Northern Ireland stands at an important economic crossroads
At the risk of sounding a bit like Prime Minister Terence O'Neill in a speech he made in 1968, our economy really will stand at the crossroads in the next few months. The decisions we make now will strongly influence not just the next five years but probably the next decade or even longer. And this is not simply because of the EU Referendum - other internal and external developments are also of very great significance.
Where we've come from
The recovery in the NI economy really began around mid-2013. We are therefore coming towards the end of the third year of that recovery. Employment has grown and unemployment has fallen, output continues to grow. In 2014-15 and 2015-16 the performance of Invest NI, especially in terms of inward investment, was very strong.
An incomplete economic recovery
But, and here we come to the crossroads, it is also significant just how limited that recovery has actually been. Once we allow for the depth of the recession during 2007-9 here in Northern Ireland there is a very large part of the mountain still to be climbed simply to get back to where we once were. There has been something of a gulf between the performance of the UK economy and the Northern Ireland regional economy. And then there is the reality that the global economic recovery is not that solid. The world economy seems to be dependent on close to zero interest rates (in some cases, even negative ones). China has been the key driver of growth but that motor is now slowing down. The fundamental weaknesses of the eurozone have not really been resolved.
In fact, policy makers and businesses here have to address a host of fundamental or strategic weaknesses which persist notwithstanding the economic recovery. Northern Ireland, for example, has one of the lowest levels of GVA per worker or productivity across the entire developed world. And Northern Ireland's export markets are still relatively undiversified with the share of exports going to the BRIC and largest emerging markets being much less than the UK average.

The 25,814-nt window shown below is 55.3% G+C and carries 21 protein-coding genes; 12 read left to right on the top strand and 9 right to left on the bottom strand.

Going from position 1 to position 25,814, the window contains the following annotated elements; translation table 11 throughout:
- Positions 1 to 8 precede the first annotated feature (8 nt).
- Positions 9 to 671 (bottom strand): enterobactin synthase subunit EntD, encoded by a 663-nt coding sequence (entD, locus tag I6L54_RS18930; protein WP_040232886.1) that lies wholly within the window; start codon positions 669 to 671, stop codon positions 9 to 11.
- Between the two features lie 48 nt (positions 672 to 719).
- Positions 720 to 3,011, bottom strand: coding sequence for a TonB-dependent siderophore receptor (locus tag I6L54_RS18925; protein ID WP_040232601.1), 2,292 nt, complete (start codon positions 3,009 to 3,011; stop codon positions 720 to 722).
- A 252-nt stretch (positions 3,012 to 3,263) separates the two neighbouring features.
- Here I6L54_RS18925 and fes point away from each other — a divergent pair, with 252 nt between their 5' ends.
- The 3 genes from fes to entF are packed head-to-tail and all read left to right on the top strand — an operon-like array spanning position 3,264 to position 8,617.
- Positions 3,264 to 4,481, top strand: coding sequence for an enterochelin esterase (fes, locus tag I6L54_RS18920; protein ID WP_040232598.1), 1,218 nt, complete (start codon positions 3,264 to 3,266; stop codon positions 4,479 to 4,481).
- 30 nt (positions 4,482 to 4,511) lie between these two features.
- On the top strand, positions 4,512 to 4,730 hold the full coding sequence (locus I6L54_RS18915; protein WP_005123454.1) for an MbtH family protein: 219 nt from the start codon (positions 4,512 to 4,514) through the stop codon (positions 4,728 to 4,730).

This point has some relevance to the Brexit debate. Northern Ireland is for sure much more dependent, in proportional terms, on exports to the rest of the EU (in 2014 59% of all goods and services exports, with 37% going to the Republic of Ireland alone). Brexit could - depending on what terms of market access are negotiated - threaten short run disruption but in the longer term could Northern Ireland be jolted to look to more distant markets?
The available estimates suggest that the European Single Market has added about 2% to UK GDP which is certainly valuable.
In the light of all of this, there are challenges which need to be met and opportunities which need to be grabbed. In particular, after the Assembly election on May 5 there will be a new Executive alongside a new (nine instead of 12) departmental structure.
The next Programme for Government should include a smaller number of targets but these targets should be more meaningful in the sense that they will emphasise output and delivery (rather than simply measuring inputs to the policy process). It would be very good if we could have targets relating to productivity and the employment rate.
Last week saw the UK Budget for 2016. In a very tight fiscal corner the Chancellor managed to produce a combination of cuts in current spending and higher infrastructure spend alongside a range of tax increases. It is far from inevitable that he will hit his target of a Budget surplus in 2019-20. Much will depend on whether the growth in business tax receipts matches the Treasury's projections.
For our own Executive, it is probably crucial that a multi-year Budget is put in place. We already have an agreed Budget for the next financial year, 2016-17. The question is whether a Budget can be agreed to cover the rest of the next Assembly's mandate.
A multi-year Budget would encourage more certainty and stability. It could also play a very valuable role as evidence to the Treasury that the Northern Ireland finances could indeed survive the strain of corporation tax devolution. Agreeing a medium-term Budget will be challenging given that allowance has to be made for the traditional spending pressures (notably health) to which is added the impact on the block grant of devolving corporation tax.
In short, a busy couple of months lie ahead.